International Relations and Cooperation Minister, Dr Naledi Pandor, has described Nigeria as a key long-term market for South African investments.
Pandor was speaking during the mid-term review of the Bi-National Commission (BNC) between the two countries.
The Minister hosted her Nigerian counterpart, Geoffrey Onyeama, in Pretoria, on Wednesday.
The South Africa-Nigeria BNC, launched in 1999, is the formal mechanism through which the two countries conduct their bilateral relations.
Pandor said Nigeria’s Economic Recovery and Growth Plan 2017-2020 and the National Development Plan 2021-2025 present massive investment opportunities for both nations.
South Africa’s investment in Nigeria, according to the Minister, is made up of about 120 companies with a total investment of R4.398 billion capital expenditure.
This also provides significant employment opportunities for Nigerian people during the period under review.
“However, South African companies have recently apparently found it difficult to operate in Nigeria. Some of the reported challenges include regulatory issues and non-tariff barriers,” he said.
According to Pandor, this has resulted in South African companies operating in Nigeria significantly dropping from 350 to 120 with the recent departures of the likes of Game, Shoprite and Sasol.
“Given these statistics it was correct that our Heads of State and Government decided during the 10th BNC that a mid-term review of the implementation of the decisions of the BNC at the level of the Ministers of Foreign Affairs be convened, hopefully, to address challenges and encourage greater action on agreed goals.”
She believes that the platform will assist in assessing progress with the implementation of the decisions of the 10th BNC – identify weaknesses in implementation, and take measures to strengthen implementation.
“It will also assist us to ensure the operationalisation of the mechanisms established by the Heads of State and Government to address the challenges faced by our people and business.”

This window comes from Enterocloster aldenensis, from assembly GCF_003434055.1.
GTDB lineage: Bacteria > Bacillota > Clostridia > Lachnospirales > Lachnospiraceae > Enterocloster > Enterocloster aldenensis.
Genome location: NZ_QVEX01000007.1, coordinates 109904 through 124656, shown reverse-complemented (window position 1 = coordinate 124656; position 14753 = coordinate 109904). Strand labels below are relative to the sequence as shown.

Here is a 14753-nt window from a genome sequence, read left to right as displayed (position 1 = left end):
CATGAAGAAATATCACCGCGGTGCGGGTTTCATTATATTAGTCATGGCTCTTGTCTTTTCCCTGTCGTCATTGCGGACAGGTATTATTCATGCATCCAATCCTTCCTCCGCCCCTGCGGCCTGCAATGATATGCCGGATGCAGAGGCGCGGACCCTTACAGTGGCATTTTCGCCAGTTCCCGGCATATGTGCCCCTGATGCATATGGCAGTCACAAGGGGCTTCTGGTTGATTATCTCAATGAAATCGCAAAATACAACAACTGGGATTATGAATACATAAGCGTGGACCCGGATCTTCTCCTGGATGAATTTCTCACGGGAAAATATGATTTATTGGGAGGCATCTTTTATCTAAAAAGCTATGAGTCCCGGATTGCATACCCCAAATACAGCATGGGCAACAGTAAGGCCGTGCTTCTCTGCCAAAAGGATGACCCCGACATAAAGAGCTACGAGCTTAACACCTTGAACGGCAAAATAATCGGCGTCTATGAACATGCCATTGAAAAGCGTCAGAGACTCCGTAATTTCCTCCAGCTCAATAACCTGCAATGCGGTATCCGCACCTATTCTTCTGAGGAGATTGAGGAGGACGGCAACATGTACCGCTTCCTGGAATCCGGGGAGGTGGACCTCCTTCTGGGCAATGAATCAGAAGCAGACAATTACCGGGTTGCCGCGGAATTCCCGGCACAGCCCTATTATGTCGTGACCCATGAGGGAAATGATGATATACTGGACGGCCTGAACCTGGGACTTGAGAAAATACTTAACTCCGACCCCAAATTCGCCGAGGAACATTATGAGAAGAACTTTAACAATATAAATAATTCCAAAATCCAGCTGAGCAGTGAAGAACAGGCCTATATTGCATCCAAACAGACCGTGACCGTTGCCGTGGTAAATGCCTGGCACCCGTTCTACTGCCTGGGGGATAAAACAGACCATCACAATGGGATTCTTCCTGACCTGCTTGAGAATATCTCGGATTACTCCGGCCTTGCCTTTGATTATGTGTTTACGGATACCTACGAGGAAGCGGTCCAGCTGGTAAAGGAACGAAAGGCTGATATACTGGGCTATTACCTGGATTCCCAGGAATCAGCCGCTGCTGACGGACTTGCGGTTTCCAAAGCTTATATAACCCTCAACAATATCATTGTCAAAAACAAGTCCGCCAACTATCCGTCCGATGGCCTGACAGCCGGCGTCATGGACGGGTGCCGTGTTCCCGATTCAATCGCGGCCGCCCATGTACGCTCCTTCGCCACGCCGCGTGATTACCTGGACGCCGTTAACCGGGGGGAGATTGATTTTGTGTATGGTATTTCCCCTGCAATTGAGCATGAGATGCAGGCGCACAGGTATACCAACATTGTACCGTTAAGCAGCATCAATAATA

The Minister saluted Onyeama for his commitment to deepen the bilateral cooperation by honouring the invitation to come to South Africa.
“South Africa regards the relationship with Nigeria as strategic in the context of bilateral relations, the West Africa region, Africa We Want, and the promotion of a rules-based international system of governance.”
Meanwhile, the Minister said she was pleased by the steady increase in investments in the South African economy by Nigerian companies, including the Dangote Group and the packaging company, GZI Industries Limited.
“The recent Access Bank investment is the third largest investment in South Africa,” she added.
Pandor also touched on World AIDS Day commemorated on 1 December, which she said was a reminder that HIV is still a reality.
The Minister has called on the redoubling commitment to turn around the HIV, AIDS and tuberculosis epidemics.
She also commended the Federal Democratic Republic of Ethiopia (FDRE) and the Tigray People’s Liberation Front (TPLF) for choosing to settle their differences through dialogue and diplomacy during the African Union-facilitated talks hosted in South Africa.
“This is a positive step towards the Agenda 2063 aspiration of a peaceful and secure Africa and the goal of silencing the guns,” she said.
She told the guests that this outcome would not be possible without the effort of the facilitation team led by the Nigerian Former President Olusegun Obasanjo, assisted by the Former President of Kenya Uhuru Kenyatta and the Former Deputy President of South Africa Phumzile Mlambo-Ngcuka.
“This is a clear demonstration of the immense positive impact a strong collaboration between South Africa and Nigeria has on Africa We Want.”